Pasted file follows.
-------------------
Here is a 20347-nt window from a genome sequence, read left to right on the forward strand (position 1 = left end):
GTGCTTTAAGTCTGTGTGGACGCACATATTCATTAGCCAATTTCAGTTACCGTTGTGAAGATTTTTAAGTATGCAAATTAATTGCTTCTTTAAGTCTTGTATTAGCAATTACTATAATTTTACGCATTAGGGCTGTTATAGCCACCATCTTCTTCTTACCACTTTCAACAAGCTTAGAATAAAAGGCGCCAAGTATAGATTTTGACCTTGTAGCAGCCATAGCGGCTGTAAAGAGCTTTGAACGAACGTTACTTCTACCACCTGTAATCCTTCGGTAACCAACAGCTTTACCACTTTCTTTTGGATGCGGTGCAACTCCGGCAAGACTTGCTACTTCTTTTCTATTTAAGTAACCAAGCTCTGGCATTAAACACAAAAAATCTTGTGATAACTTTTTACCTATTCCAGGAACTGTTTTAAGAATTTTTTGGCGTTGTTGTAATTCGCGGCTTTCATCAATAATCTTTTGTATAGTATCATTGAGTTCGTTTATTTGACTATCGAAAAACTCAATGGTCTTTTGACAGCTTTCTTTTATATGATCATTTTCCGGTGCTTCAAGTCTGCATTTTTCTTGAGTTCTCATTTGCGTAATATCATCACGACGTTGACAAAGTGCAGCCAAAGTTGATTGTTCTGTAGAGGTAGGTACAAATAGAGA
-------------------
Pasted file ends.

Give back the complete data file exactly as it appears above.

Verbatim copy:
Here is a 20347-nt window from a genome sequence, read left to right on the forward strand (position 1 = left end):
GTGCTTTAAGTCTGTGTGGACGCACATATTCATTAGCCAATTTCAGTTACCGTTGTGAAGATTTTTAAGTATGCAAATTAATTGCTTCTTTAAGTCTTGTATTAGCAATTACTATAATTTTACGCATTAGGGCTGTTATAGCCACCATCTTCTTCTTACCACTTTCAACAAGCTTAGAATAAAAGGCGCCAAGTATAGATTTTGACCTTGTAGCAGCCATAGCGGCTGTAAAGAGCTTTGAACGAACGTTACTTCTACCACCTGTAATCCTTCGGTAACCAACAGCTTTACCACTTTCTTTTGGATGCGGTGCAACTCCGGCAAGACTTGCTACTTCTTTTCTATTTAAGTAACCAAGCTCTGGCATTAAACACAAAAAATCTTGTGATAACTTTTTACCTATTCCAGGAACTGTTTTAAGAATTTTTTGGCGTTGTTGTAATTCGCGGCTTTCATCAATAATCTTTTGTATAGTATCATTGAGTTCGTTTATTTGACTATCGAAAAACTCAATGGTCTTTTGACAGCTTTCTTTTATATGATCATTTTCCGGTGCTTCAAGTCTGCATTTTTCTTGAGTTCTCATTTGCGTAATATCATCACGACGTTGACAAAGTGCAGCCAAAGTTGATTGTTCTGTAGAGGTAGGTACAAATAGAGA